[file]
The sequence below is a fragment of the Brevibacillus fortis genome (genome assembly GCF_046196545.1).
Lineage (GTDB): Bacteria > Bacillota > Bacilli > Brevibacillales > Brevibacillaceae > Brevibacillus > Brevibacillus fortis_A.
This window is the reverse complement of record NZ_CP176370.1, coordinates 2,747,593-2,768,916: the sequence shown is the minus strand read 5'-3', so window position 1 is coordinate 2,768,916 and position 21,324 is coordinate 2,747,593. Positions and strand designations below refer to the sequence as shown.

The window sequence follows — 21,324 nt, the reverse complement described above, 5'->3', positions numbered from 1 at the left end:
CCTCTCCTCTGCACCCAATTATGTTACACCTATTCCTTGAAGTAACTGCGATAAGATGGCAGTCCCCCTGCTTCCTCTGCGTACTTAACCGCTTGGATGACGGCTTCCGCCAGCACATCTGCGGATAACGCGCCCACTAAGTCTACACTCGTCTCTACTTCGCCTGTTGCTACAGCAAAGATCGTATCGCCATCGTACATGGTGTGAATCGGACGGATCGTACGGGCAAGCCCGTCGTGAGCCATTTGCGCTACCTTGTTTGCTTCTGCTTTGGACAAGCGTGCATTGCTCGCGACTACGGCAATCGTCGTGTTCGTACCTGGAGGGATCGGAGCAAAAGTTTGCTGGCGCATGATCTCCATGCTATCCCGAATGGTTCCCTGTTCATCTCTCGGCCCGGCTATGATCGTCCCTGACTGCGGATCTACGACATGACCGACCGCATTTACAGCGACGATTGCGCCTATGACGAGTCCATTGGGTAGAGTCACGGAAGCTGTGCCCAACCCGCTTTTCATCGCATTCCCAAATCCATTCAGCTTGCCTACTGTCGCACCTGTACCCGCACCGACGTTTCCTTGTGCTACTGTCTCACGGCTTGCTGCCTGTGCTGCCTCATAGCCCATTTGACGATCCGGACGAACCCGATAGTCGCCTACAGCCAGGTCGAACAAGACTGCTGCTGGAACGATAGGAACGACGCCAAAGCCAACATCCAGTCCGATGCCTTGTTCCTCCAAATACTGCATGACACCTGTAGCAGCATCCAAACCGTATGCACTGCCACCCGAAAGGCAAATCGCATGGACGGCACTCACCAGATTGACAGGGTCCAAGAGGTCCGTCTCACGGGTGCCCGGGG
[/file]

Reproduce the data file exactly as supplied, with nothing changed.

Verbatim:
The sequence below is a fragment of the Brevibacillus fortis genome (genome assembly GCF_046196545.1).
Lineage (GTDB): Bacteria > Bacillota > Bacilli > Brevibacillales > Brevibacillaceae > Brevibacillus > Brevibacillus fortis_A.
This window is the reverse complement of record NZ_CP176370.1, coordinates 2,747,593-2,768,916: the sequence shown is the minus strand read 5'-3', so window position 1 is coordinate 2,768,916 and position 21,324 is coordinate 2,747,593. Positions and strand designations below refer to the sequence as shown.

The window sequence follows — 21,324 nt, the reverse complement described above, 5'->3', positions numbered from 1 at the left end:
CCTCTCCTCTGCACCCAATTATGTTACACCTATTCCTTGAAGTAACTGCGATAAGATGGCAGTCCCCCTGCTTCCTCTGCGTACTTAACCGCTTGGATGACGGCTTCCGCCAGCACATCTGCGGATAACGCGCCCACTAAGTCTACACTCGTCTCTACTTCGCCTGTTGCTACAGCAAAGATCGTATCGCCATCGTACATGGTGTGAATCGGACGGATCGTACGGGCAAGCCCGTCGTGAGCCATTTGCGCTACCTTGTTTGCTTCTGCTTTGGACAAGCGTGCATTGCTCGCGACTACGGCAATCGTCGTGTTCGTACCTGGAGGGATCGGAGCAAAAGTTTGCTGGCGCATGATCTCCATGCTATCCCGAATGGTTCCCTGTTCATCTCTCGGCCCGGCTATGATCGTCCCTGACTGCGGATCTACGACATGACCGACCGCATTTACAGCGACGATTGCGCCTATGACGAGTCCATTGGGTAGAGTCACGGAAGCTGTGCCCAACCCGCTTTTCATCGCATTCCCAAATCCATTCAGCTTGCCTACTGTCGCACCTGTACCCGCACCGACGTTTCCTTGTGCTACTGTCTCACGGCTTGCTGCCTGTGCTGCCTCATAGCCCATTTGACGATCCGGACGAACCCGATAGTCGCCTACAGCCAGGTCGAACAAGACTGCTGCTGGAACGATAGGAACGACGCCAAAGCCAACATCCAGTCCGATGCCTTGTTCCTCCAAATACTGCATGACACCTGTAGCAGCATCCAAACCGTATGCACTGCCACCCGAAAGGCAAATCGCATGGACGGCACTCACCAGATTGACAGGGTCCAAGAGGTCCGTCTCACGGGTGCCCGGGG